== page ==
Boeing’s 3D printed parts that were incorporated in the SES 15 satellite. Photo: Boeing.

To combat the slowdown in Geostationary Earth Orbit (GEO) satellite orders, Boeing Satellite Systems International is rapidly implementing new technology in its satellite designs and manufacturing processes, Mark Spiwak, the company’s president, said in an interview with Via Satellite. According to Spiwak, the company’s advanced payloads can help accommodate customers who desire more flexible assets as they prepare for the future of the industry.

Manufacturers across the board have observed a significant and consistent downtrend in recent years, with the number of GEO orders slipping from between 20 and 25 on average per year to just 17 in 2016. This year, which Spiwak described as “pretty paltry so far,” is shaping up to be similarly sluggish — and he believes this trend could extend into the foreseeable future.

Spiwak noted two factors critical to the slowdown. “One is some of the larger High Throughput Satellite (HTS) systems, specifically ViaSat’s, are really driving the dollars per bit down. That’s causing people to rethink their business plans,” he said, as companies must reconsider their price points in the face of cheaper bandwidth.

Secondly, Spiwak said, operators have grown hesitant to commit themselves to new significant investments as the industry trend toward Non-Geostationary Orbit (NGSO) systems starts to take shape. Companies are beginning to realize the potential advantages of leveraging hybrid systems, Spiwak has observed — particularly those with data-driven applications at their core, such as gaming or banking, which can benefit greatly from the reduced latency of Low Earth Orbit (LEO) satellites. “I think some of that is causing the operators to pause their traditional buying habits,” he said.

Nonetheless, for certain business models it’s simply hard to beat the economics of a GEO satellite, Spiwak said, and to meet the needs of those operators Boeing is working to evolve its systems’ capabilities. For example, the company recently patented technology for Built-In Testing (BIT), which allows its digital payloads to automatically loop back certain signals and test themselves, saving precious man-hours, cutting test times, and resulting in much shorter delivery schedules.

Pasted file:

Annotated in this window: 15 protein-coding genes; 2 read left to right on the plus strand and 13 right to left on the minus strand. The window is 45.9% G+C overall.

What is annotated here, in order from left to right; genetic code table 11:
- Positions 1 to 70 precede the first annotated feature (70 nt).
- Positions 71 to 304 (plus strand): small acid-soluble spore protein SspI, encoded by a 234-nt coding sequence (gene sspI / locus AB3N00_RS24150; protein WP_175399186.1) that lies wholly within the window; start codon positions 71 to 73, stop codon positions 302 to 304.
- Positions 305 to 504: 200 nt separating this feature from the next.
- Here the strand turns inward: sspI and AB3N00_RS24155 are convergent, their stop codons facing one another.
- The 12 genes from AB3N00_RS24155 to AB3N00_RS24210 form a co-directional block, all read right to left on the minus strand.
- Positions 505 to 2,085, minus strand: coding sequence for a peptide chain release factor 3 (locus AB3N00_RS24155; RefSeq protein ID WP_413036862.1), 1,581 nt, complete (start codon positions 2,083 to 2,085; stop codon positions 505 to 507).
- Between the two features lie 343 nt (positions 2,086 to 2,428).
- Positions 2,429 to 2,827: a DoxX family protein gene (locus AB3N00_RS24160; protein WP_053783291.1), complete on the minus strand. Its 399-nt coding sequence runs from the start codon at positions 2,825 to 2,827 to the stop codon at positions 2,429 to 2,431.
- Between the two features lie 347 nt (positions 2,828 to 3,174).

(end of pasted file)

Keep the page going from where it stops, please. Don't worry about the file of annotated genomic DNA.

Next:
Another of the company’s recent patents centers on the stacking process for its Small Platform (SP) satellite family, which allows Boeing to launch two payloads simultaneously. Eutelsat and ABS were some of the first benefactors of the technology, launching Eutelsat 117 West B and ABS 2A together in a combined SpaceX mission.

Spiwak additionally highlighted all-electric propulsion systems and 3D printing as game changing technologies Boeing is incorporating across its space business. “We’re implementing this as part of our standard design processes,” he said.

Spiwak sees digital payloads as key to ensuring Boeing’s satellites remain relevant far into the future. Unlike analog, digital payloads in combination with Phased Array Antennas (PAAs) allow operators to track ground terminals, reshape beams and move bandwidth around to suit their needs. “Operators are no longer stuck with a fixed coverage area and fixed bandwidth over the 15 or 20 years of life of the satellite,” he said.

Boeing is also pursuing a “high degree of commonality” between the technology used in its GEO satellites and its NGSO systems, according to Spiwak. Not only will this strategy help stave off smallsat manufacturers encroaching on Boeing’s market share, it will also “drive affordability, drive down the dollar per bit, [and] make things simpler for us to build,” he said. Moreover, it gives Boeing the opportunity to qualify its manufacturing and test processes on a larger scale — a critical capability given that Boeing is toying with the idea of launching its own LEO broadband constellation.